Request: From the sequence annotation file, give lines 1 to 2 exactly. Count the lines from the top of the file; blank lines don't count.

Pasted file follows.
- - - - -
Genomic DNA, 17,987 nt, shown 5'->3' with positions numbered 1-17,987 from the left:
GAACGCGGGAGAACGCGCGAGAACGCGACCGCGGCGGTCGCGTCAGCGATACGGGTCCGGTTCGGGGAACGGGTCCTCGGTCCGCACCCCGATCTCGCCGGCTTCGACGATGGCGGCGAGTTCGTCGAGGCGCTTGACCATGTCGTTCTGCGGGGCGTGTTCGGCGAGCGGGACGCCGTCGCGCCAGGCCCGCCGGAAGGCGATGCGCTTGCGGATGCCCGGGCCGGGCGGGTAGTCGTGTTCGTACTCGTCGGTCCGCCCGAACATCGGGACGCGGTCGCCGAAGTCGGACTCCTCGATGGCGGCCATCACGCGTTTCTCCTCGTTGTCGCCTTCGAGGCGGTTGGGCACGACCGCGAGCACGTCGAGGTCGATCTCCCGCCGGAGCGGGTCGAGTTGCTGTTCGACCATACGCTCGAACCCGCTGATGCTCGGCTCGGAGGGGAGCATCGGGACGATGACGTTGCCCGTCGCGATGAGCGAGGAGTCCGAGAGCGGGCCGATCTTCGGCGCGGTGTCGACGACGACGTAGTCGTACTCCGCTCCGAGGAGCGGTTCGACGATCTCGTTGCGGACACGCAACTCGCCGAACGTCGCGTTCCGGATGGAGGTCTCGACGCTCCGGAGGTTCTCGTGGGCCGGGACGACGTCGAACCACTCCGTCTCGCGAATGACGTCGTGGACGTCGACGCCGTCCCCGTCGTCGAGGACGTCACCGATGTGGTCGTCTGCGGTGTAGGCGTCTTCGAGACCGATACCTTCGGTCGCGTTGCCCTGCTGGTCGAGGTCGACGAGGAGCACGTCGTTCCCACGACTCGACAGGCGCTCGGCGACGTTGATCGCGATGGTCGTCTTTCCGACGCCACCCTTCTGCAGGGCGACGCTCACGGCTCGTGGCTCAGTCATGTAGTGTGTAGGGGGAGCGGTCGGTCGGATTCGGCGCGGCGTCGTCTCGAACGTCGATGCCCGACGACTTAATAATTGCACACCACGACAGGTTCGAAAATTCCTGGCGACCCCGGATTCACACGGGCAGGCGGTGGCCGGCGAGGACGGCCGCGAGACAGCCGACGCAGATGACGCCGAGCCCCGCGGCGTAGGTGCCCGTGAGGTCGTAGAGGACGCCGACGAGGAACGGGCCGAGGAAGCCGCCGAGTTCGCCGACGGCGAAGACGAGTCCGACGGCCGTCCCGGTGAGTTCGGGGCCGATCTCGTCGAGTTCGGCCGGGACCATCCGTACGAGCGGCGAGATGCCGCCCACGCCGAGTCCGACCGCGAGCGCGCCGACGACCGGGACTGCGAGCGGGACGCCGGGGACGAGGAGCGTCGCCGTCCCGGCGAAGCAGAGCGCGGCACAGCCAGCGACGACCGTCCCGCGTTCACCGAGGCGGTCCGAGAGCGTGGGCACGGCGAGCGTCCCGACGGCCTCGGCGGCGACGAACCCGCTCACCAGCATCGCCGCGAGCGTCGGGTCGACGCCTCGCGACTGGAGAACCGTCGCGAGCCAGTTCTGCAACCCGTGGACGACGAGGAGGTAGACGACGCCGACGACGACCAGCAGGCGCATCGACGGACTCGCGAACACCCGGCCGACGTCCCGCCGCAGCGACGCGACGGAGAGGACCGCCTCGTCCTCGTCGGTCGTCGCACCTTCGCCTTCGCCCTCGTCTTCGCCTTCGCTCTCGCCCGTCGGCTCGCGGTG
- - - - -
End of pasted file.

Genomic DNA, 17,987 nt, shown 5'->3' with positions numbered 1-17,987 from the left:
GAACGCGGGAGAACGCGCGAGAACGCGACCGCGGCGGTCGCGTCAGCGATACGGGTCCGGTTCGGGGAACGGGTCCTCGGTCCGCACCCCGATCTCGCCGGCTTCGACGATGGCGGCGAGTTCGTCGAGGCGCTTGACCATGTCGTTCTGCGGGGCGTGTTCGGCGAGCGGGACGCCGTCGCGCCAGGCCCGCCGGAAGGCGATGCGCTTGCGGATGCCCGGGCCGGGCGGGTAGTCGTGTTCGTACTCGTCGGTCCGCCCGAACATCGGGACGCGGTCGCCGAAGTCGGACTCCTCGATGGCGGCCATCACGCGTTTCTCCTCGTTGTCGCCTTCGAGGCGGTTGGGCACGACCGCGAGCACGTCGAGGTCGATCTCCCGCCGGAGCGGGTCGAGTTGCTGTTCGACCATACGCTCGAACCCGCTGATGCTCGGCTCGGAGGGGAGCATCGGGACGATGACGTTGCCCGTCGCGATGAGCGAGGAGTCCGAGAGCGGGCCGATCTTCGGCGCGGTGTCGACGACGACGTAGTCGTACTCCGCTCCGAGGAGCGGTTCGACGATCTCGTTGCGGACACGCAACTCGCCGAACGTCGCGTTCCGGATGGAGGTCTCGACGCTCCGGAGGTTCTCGTGGGCCGGGACGACGTCGAACCACTCCGTCTCGCGAATGACGTCGTGGACGTCGACGCCGTCCCCGTCGTCGAGGACGTCACCGATGTGGTCGTCTGCGGTGTAGGCGTCTTCGAGACCGATACCTTCGGTCGCGTTGCCCTGCTGGTCGAGGTCGACGAGGAGCACGTCGTTCCCACGACTCGACAGGCGCTCGGCGACGTTGATCGCGATGGTCGTCTTTCCGACGCCACCCTTCTGCAGGGCGACGCTCACGGCTCGTGGCTCAGTCATGTAGTGTGTAGGGGGAGCGGTCGGTCGGATTCGGCGCGGCGTCGTCTCGAACGTCGATGCCCGACGACTTAATAATTGCACACCACGACAGGTTCGAAAATTCCTGGCGACCCCGGATTCACACGGGCAGGCGGTGGCCGGCGAGGACGGCCGCGAGACAGCCGACGCAGATGACGCCGAGCCCCGCGGCGTAGGTGCCCGTGAGGTCGTAGAGGACGCCGACGAGGAACGGGCCGAGGAAGCCGCCGAGTTCGCCGACGGCGAAGACGAGTCCGACGGCCGTCCCGGTGAGTTCGGGGCCGATCTCGTCGAGTTCGGCCGGGACCATCCGTACGAGCGGCGAGATGCCGCCCACGCCGAGTCCGACCGCGAGCGCGCCGACGACCGGGACTGCGAGCGGGACGCCGGGGACGAGGAGCGTCGCCGTCCCGGCGAAGCAGAGCGCGGCACAGCCAGCGACGACCGTCCCGCGTTCACCGAGGCGGTCCGAGAGCGTGGGCACGGCGAGCGTCCCGACGGCCTCGGCGGCGACGAACCCGCTCACCAGCATCGCCGCGAGCGTCGGGTCGACGCCTCGCGACTGGAGAACCGTCGCGAGCCAGTTCTGCAACCCGTGGACGACGAGGAGGTAGACGACGCCGACGACGACCAGCAGGCGCATCGACGGACTCGCGAACACCCGGCCGACGTCCCGCCGCAGCGACGCGACGGAGAGGACCGCCTCGTCCTCGTCGGTCGTCGCACCTTCGCCTTCGCCCTCGTCTTCGCCTTCGCTCTCGCCCGTCGGCTCGCGGTG